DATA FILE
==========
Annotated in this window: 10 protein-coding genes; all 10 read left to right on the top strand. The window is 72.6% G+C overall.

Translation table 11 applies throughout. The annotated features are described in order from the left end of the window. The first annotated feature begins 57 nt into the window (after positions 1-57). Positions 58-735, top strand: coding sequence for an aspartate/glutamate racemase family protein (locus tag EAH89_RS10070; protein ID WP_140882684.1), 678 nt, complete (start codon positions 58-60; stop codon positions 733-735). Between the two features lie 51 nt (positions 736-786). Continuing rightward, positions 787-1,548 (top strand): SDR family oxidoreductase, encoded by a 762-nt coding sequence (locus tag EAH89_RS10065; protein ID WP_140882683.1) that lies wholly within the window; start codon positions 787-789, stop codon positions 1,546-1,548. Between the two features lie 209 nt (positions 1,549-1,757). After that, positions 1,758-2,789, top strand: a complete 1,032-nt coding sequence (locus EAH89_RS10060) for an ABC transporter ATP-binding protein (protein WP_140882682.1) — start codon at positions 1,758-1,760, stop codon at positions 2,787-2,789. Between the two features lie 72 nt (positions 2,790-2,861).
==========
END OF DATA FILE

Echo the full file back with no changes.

Annotated in this window: 10 protein-coding genes; all 10 read left to right on the top strand. The window is 72.6% G+C overall.

Translation table 11 applies throughout. The annotated features are described in order from the left end of the window. The first annotated feature begins 57 nt into the window (after positions 1-57). Positions 58-735, top strand: coding sequence for an aspartate/glutamate racemase family protein (locus tag EAH89_RS10070; protein ID WP_140882684.1), 678 nt, complete (start codon positions 58-60; stop codon positions 733-735). Between the two features lie 51 nt (positions 736-786). Continuing rightward, positions 787-1,548 (top strand): SDR family oxidoreductase, encoded by a 762-nt coding sequence (locus tag EAH89_RS10065; protein ID WP_140882683.1) that lies wholly within the window; start codon positions 787-789, stop codon positions 1,546-1,548. Between the two features lie 209 nt (positions 1,549-1,757). After that, positions 1,758-2,789, top strand: a complete 1,032-nt coding sequence (locus EAH89_RS10060) for an ABC transporter ATP-binding protein (protein WP_140882682.1) — start codon at positions 1,758-1,760, stop codon at positions 2,787-2,789. Between the two features lie 72 nt (positions 2,790-2,861).